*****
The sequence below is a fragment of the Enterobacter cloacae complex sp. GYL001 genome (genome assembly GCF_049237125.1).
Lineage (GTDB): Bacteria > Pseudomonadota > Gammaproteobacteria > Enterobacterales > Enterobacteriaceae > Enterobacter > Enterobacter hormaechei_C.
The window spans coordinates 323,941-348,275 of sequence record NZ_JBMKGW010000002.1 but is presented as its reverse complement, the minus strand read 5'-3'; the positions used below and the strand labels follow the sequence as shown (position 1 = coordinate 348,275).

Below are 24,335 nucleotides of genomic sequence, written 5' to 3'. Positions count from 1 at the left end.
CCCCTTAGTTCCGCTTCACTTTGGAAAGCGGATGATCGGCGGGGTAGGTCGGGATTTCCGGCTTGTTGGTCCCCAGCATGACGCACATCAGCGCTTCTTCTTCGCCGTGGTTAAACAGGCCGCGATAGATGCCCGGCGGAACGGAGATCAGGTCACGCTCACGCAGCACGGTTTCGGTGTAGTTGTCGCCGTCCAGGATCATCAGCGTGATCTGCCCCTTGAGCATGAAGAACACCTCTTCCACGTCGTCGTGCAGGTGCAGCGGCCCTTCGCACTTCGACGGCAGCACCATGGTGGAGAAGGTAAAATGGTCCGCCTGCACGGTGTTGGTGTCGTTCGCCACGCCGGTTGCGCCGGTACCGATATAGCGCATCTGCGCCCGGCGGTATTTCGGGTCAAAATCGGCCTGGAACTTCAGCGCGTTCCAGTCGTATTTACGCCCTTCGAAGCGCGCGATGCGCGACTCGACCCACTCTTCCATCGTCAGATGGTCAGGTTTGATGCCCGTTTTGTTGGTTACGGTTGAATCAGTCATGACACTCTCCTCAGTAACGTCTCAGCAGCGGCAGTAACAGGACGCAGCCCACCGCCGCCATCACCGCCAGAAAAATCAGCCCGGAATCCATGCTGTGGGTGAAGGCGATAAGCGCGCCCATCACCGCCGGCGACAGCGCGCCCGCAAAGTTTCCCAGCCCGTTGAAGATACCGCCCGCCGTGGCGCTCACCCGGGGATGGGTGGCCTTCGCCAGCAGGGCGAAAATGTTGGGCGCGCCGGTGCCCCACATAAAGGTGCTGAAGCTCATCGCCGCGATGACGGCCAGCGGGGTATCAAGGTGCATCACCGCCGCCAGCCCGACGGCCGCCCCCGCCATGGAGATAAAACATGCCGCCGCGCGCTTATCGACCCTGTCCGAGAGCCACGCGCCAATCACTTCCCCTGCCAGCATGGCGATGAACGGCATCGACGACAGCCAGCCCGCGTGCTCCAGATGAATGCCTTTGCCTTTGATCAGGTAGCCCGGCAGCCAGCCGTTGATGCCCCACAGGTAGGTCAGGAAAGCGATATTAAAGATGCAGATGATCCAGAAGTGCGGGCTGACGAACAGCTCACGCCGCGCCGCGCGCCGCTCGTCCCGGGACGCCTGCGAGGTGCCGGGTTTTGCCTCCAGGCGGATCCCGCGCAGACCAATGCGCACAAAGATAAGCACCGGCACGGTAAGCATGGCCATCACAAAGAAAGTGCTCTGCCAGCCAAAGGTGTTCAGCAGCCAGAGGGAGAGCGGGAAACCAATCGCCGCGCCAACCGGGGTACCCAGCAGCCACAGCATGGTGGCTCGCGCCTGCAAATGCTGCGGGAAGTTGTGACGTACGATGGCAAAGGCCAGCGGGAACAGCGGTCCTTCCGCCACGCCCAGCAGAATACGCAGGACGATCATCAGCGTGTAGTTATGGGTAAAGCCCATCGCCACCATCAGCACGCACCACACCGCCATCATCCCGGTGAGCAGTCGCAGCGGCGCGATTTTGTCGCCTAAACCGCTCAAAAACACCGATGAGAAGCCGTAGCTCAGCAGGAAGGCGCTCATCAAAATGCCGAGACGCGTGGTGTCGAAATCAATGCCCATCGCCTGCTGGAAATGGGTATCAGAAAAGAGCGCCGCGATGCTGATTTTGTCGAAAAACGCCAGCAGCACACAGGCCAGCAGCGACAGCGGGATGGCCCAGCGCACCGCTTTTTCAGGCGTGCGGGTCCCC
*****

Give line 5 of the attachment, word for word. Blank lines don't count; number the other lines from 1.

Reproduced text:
CCCCTTAGTTCCGCTTCACTTTGGAAAGCGGATGATCGGCGGGGTAGGTCGGGATTTCCGGCTTGTTGGTCCCCAGCATGACGCACATCAGCGCTTCTTCTTCGCCGTGGTTAAACAGGCCGCGATAGATGCCCGGCGGAACGGAGATCAGGTCACGCTCACGCAGCACGGTTTCGGTGTAGTTGTCGCCGTCCAGGATCATCAGCGTGATCTGCCCCTTGAGCATGAAGAACACCTCTTCCACGTCGTCGTGCAGGTGCAGCGGCCCTTCGCACTTCGACGGCAGCACCATGGTGGAGAAGGTAAAATGGTCCGCCTGCACGGTGTTGGTGTCGTTCGCCACGCCGGTTGCGCCGGTACCGATATAGCGCATCTGCGCCCGGCGGTATTTCGGGTCAAAATCGGCCTGGAACTTCAGCGCGTTCCAGTCGTATTTACGCCCTTCGAAGCGCGCGATGCGCGACTCGACCCACTCTTCCATCGTCAGATGGTCAGGTTTGATGCCCGTTTTGTTGGTTACGGTTGAATCAGTCATGACACTCTCCTCAGTAACGTCTCAGCAGCGGCAGTAACAGGACGCAGCCCACCGCCGCCATCACCGCCAGAAAAATCAGCCCGGAATCCATGCTGTGGGTGAAGGCGATAAGCGCGCCCATCACCGCCGGCGACAGCGCGCCCGCAAAGTTTCCCAGCCCGTTGAAGATACCGCCCGCCGTGGCGCTCACCCGGGGATGGGTGGCCTTCGCCAGCAGGGCGAAAATGTTGGGCGCGCCGGTGCCCCACATAAAGGTGCTGAAGCTCATCGCCGCGATGACGGCCAGCGGGGTATCAAGGTGCATCACCGCCGCCAGCCCGACGGCCGCCCCCGCCATGGAGATAAAACATGCCGCCGCGCGCTTATCGACCCTGTCCGAGAGCCACGCGCCAATCACTTCCCCTGCCAGCATGGCGATGAACGGCATCGACGACAGCCAGCCCGCGTGCTCCAGATGAATGCCTTTGCCTTTGATCAGGTAGCCCGGCAGCCAGCCGTTGATGCCCCACAGGTAGGTCAGGAAAGCGATATTAAAGATGCAGATGATCCAGAAGTGCGGGCTGACGAACAGCTCACGCCGCGCCGCGCGCCGCTCGTCCCGGGACGCCTGCGAGGTGCCGGGTTTTGCCTCCAGGCGGATCCCGCGCAGACCAATGCGCACAAAGATAAGCACCGGCACGGTAAGCATGGCCATCACAAAGAAAGTGCTCTGCCAGCCAAAGGTGTTCAGCAGCCAGAGGGAGAGCGGGAAACCAATCGCCGCGCCAACCGGGGTACCCAGCAGCCACAGCATGGTGGCTCGCGCCTGCAAATGCTGCGGGAAGTTGTGACGTACGATGGCAAAGGCCAGCGGGAACAGCGGTCCTTCCGCCACGCCCAGCAGAATACGCAGGACGATCATCAGCGTGTAGTTATGGGTAAAGCCCATCGCCACCATCAGCACGCACCACACCGCCATCATCCCGGTGAGCAGTCGCAGCGGCGCGATTTTGTCGCCTAAACCGCTCAAAAACACCGATGAGAAGCCGTAGCTCAGCAGGAAGGCGCTCATCAAAATGCCGAGACGCGTGGTGTCGAAATCAATGCCCATCGCCTGCTGGAAATGGGTATCAGAAAAGAGCGCCGCGATGCTGATTTTGTCGAAAAACGCCAGCAGCACACAGGCCAGCAGCGACAGCGGGATGGCCCAGCGCACCGCTTTTTCAGGCGTGCGGGTCCCC